A Guide for County Health Officials
It’s hard to overstate the impact that our county governments have on the health and safety of our communities this year. At the heart of the COVID‐19 vaccine rollout, county administrations are making it all happen to lead us to a new normal.
April is National County Government Month (NCGM). This year, we have more reasons than ever to appreciate and support the vital role that County Governments take to sustain the health and hope of our communities.
To show our appreciation and do our part, we want to provide relevant communications strategies to our county health stakeholders. Here, we highlight a few ways that will help your counties promote health resources and increase participation in your ongoing programs.
Help residents stay up to date on resources made possible by The American Rescue Plan Act
On March 3rd, President Biden signed The American Rescue Plan Act into law. As this bill includes a budget of 65.1 billion in direct, flexible funds for counties, your departments are due to collect these funds for additional programs and resources imminently. The US Treasury has just released official guidance on the Recovery Fund. Half of the funds are due to be released this year, with the other half coming in no less than 12 months from the first disbursement. The bill also contains legislation for other necessary investments in local communities, and $1.5 billion for public lands among counties.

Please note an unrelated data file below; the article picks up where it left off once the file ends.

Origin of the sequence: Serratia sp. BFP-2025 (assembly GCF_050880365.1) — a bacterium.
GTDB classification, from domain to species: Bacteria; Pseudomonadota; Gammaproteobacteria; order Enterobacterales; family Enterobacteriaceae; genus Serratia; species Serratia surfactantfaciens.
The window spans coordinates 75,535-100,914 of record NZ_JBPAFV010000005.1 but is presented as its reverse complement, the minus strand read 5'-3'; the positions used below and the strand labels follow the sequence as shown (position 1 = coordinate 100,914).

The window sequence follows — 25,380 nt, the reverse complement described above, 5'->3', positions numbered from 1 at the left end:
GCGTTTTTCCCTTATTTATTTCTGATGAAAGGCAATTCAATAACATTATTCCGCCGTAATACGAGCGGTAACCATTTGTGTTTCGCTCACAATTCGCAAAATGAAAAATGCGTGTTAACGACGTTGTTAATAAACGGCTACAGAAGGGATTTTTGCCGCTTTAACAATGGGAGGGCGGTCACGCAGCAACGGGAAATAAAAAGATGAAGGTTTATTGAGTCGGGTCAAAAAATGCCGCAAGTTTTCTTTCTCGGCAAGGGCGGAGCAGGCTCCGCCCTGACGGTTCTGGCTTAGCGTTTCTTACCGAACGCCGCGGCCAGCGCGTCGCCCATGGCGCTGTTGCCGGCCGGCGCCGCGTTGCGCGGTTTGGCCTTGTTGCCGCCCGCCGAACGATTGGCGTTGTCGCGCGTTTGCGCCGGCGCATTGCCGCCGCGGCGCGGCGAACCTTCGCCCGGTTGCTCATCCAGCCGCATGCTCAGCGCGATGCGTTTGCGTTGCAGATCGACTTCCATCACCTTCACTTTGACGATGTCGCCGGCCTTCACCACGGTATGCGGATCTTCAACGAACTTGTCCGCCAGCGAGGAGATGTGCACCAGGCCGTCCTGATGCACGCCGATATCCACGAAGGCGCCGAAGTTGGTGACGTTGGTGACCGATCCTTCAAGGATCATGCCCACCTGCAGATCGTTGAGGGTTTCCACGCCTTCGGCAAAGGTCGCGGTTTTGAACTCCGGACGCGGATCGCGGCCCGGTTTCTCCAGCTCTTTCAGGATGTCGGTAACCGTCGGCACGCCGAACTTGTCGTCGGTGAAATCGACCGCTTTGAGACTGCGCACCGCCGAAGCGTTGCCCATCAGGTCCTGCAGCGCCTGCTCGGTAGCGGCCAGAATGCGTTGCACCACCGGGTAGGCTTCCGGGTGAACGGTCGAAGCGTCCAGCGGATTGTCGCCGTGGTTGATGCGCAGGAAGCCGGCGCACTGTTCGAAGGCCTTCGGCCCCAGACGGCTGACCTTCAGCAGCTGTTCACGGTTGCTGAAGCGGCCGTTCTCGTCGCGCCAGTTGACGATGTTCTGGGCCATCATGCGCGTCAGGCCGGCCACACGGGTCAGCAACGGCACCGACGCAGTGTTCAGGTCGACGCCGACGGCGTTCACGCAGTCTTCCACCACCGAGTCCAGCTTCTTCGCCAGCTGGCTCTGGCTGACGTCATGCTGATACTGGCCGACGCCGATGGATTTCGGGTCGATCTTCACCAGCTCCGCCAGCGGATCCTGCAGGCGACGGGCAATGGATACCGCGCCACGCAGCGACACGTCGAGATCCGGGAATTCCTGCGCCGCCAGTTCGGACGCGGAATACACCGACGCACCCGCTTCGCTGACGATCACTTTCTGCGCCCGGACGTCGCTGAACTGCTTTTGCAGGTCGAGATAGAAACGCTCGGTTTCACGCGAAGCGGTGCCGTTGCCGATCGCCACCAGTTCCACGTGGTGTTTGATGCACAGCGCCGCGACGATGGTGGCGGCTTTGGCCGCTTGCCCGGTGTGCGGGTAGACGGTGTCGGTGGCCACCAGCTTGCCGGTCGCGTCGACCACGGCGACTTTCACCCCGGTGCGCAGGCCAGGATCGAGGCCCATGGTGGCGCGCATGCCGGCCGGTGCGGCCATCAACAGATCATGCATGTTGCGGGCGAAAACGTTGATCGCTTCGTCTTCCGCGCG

The impact of the pandemic continues to reverberate throughout our communities, as many families are still in crisis-mode to catch up financially. As counties are now seeing higher turnouts for vaccine administration, let it be known that these community members have resources and aid coming when applicable, during vaccine appointments. What other policies and legislation are your county officials and representatives pushing for at the state and federal levels during this time? How can you leverage the participation in the vaccine rollout to promote other important county resident health information?